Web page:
By Alfredo Santana
LOS ANGELES — The L Line light rail extension from East Los Angeles to Montebello has received a $35 million grant from the California Transportation Agency in the last round of funding before the current fiscal year ends.
According to the state agency, the funds will serve to advance design for the 4.6-mile route starting at the Atlantic Boulevard and Third Street station in East Los Angeles and continuing to Greenwood Avenue in Montebello.
Expected project completion for this phase is 2025.
The award was announced by Gov. Gavin Newsom, who said the funding is part of a multiyear, multibillion dollar investment to transform and modernize public transportation to support equity and add mobility options while lowering carbon emissions.
“Our state is placing a high priority on investing in public transportation projects that aim to shift away from fossil fuels while making public travel more rider friendly,” Newsom said in a statement.
Dubbed the Eastside Transit Corridor Phase 2, the project is expected to receive full environmental clearance sometime this summer, said project manager Jeniffer Cristales-Cevallos.
But the final environmental study may be set for public view by the end of this year, or early in 2024.
Before the grant was announced, the Metropolitan Transportation Authority, had raised $3 billion from sales taxes related to Measures M and R, still way short of the $7.9 billion officials estimate the entire project will cost.
County Supervisor Hilda Solis thanked Newsom for supporting the MTA’s efforts to build infrastructure for public transportation with a commitment for equity.
She said Eastside communities have waited too long to witness the line extension move from a “line on a plan to a real connection to our broader system.”
“I am excited to see us move one step closer to breaking ground on delivering this transportation option for our residents, as it will vastly increase access to opportunities to learn, earn, and grow,” Solis said on her Twitter account.
The financial boost would help the light rail project compete for federal funds from the Federal Transit Administration and position it to apply for a capital investment grant.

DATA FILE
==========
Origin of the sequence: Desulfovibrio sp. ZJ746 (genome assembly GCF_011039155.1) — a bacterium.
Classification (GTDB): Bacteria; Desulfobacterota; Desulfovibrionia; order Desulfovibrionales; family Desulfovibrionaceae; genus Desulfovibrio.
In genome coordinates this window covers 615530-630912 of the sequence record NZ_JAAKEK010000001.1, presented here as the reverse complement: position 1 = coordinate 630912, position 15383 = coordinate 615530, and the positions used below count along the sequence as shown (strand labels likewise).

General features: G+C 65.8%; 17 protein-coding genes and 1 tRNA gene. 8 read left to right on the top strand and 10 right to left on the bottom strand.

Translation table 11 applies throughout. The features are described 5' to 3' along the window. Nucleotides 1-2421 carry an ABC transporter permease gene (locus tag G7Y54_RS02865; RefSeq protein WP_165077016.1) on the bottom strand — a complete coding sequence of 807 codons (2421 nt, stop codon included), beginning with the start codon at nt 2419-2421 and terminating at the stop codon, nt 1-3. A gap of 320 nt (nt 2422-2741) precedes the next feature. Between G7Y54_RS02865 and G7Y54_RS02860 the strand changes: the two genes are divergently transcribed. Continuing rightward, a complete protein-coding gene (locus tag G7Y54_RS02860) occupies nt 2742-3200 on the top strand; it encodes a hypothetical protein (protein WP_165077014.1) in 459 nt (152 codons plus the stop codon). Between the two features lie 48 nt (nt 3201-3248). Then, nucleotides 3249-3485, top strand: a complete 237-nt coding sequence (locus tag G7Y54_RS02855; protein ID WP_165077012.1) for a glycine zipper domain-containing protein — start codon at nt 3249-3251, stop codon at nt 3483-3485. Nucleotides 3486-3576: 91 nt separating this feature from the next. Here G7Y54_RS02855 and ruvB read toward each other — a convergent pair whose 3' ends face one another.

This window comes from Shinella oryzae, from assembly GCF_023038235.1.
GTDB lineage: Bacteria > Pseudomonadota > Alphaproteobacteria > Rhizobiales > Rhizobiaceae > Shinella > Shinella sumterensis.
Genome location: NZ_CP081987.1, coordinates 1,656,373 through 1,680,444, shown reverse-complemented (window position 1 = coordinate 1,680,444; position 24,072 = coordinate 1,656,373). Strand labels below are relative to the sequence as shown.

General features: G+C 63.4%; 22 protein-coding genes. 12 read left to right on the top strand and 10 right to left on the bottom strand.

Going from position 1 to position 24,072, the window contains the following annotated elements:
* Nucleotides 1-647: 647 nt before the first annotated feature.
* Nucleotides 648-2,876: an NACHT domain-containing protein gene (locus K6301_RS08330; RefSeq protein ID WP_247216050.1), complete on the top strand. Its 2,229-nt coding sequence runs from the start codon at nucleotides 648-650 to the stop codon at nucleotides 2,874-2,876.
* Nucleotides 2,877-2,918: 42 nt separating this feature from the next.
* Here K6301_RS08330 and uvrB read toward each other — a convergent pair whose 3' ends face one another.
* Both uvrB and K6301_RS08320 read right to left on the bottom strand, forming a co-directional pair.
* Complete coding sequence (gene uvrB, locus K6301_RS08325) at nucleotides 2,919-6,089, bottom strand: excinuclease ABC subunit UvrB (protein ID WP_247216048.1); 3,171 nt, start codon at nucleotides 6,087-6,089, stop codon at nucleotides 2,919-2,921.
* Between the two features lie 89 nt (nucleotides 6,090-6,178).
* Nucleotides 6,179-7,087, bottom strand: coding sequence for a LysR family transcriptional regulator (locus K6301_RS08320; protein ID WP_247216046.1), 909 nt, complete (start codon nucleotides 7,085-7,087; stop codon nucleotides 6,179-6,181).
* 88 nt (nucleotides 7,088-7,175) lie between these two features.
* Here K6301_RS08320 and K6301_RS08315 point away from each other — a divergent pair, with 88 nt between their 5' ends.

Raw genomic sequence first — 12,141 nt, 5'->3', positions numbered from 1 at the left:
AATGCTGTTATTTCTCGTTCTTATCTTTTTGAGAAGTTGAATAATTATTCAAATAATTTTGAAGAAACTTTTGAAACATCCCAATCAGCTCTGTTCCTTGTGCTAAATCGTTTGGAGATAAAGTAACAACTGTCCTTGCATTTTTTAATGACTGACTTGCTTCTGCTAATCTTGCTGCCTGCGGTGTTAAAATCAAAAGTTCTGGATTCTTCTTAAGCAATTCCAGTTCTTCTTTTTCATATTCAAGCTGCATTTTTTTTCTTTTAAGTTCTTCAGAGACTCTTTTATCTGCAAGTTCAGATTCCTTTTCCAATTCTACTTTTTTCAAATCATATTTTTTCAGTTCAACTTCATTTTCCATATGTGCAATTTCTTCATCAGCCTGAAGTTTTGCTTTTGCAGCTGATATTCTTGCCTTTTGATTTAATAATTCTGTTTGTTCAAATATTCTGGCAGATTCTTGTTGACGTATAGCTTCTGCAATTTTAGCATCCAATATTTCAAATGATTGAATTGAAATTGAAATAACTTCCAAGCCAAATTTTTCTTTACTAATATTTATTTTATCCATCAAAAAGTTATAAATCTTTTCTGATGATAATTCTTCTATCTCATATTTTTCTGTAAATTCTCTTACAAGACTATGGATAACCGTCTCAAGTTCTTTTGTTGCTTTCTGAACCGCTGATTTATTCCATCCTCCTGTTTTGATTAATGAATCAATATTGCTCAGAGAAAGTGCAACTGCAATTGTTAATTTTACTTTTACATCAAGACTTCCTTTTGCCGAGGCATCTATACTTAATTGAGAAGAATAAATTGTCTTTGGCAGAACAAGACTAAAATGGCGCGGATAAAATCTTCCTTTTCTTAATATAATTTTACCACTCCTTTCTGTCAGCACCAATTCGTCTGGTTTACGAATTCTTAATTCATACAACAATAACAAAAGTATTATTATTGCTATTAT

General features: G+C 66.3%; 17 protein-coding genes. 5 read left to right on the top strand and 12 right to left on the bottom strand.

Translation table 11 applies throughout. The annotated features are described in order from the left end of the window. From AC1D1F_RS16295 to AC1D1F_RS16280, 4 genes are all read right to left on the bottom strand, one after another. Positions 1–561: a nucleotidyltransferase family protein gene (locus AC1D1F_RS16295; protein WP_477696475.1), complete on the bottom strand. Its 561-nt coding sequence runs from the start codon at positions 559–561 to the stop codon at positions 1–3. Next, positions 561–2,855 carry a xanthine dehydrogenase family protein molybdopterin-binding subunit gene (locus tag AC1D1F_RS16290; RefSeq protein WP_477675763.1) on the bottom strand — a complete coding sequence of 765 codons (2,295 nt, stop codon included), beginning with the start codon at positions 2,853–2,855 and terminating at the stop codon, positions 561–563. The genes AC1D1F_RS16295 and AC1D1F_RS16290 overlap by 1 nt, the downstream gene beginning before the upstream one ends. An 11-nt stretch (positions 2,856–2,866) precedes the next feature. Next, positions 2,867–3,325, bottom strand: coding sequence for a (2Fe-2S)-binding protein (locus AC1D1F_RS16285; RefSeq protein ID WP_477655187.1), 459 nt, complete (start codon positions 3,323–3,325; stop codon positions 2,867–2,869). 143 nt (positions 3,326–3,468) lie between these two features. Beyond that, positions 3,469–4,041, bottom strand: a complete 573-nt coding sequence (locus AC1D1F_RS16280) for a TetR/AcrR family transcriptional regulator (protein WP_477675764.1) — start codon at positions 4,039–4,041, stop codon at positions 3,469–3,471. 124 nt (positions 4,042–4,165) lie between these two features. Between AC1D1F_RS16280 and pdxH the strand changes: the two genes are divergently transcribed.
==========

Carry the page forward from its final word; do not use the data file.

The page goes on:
“The project will serve concentrated areas of employment, activity centers and residential communities while addressing the needs of transit-dependent populations without reliable access to the rail system,” said the award description from the California Transportation Agency.
Last November, a planning and program committee cleared the way for redesigning and rebuilding the current terminus station, and add boarding and exit stops along the route on Atlantic and Whittier boulevards in East Los Angeles, at the Citadel Shopping Center in Commerce, and at Greenwood Avenue and Telegraph Road in Montebello.
It is anticipated that a large segment of the 4.6 miles would run in an underground tunnel, transitioning to an aerial structure in Commerce before it turns to street-level tracks in Montebello.
A maintenance warehouse is slated for construction in Montebello that would serve up to 125 light rail vehicles.
Additional funds for up to $750 million are expected from unincorporated Los Angeles, Commerce and Montebello.
Previously, Whittier City Councilman and MTA Board member Fernando Dutra had said the project’s phase one construction is slated to begin in 2029 and last through 2035.
Dutra also vowed to push for the agency’s commitment to add a second leg to the extension to reach Whittier in three years after the initial segment is completed.
In a related matter, $95 million also was awarded to the MTA’s K and C light rail lines to work on platform expansion at Aviation Boulevard and LAX, Mariposa and Redondo Beach stations, and other maintenance works.
Funding for Lines K and C are part of more than $690 million the state allocated to 28 projects throughout the state, Newsom said.
The sizable funds will help accommodate and allow operations of three-car trains under the so-called CORE Capacity and System Integrated Project.
In addition, the grant will cover the costs of replacing wooden track ties at crossovers and rail fasteners at bridges on the C line and repair aerial structures between Redondo Beach and Crenshaw stations.
When upgrades are done, the project would expand capacity to carry 50% more passengers than its current load.
“The project solves capacity deficiencies caused by short platforms at the four stations and insufficient traction power,” the California Transportation Agency said in a statement.
Completion of repairs and upgrades are expected by 2028, before the start of the Olympic Games.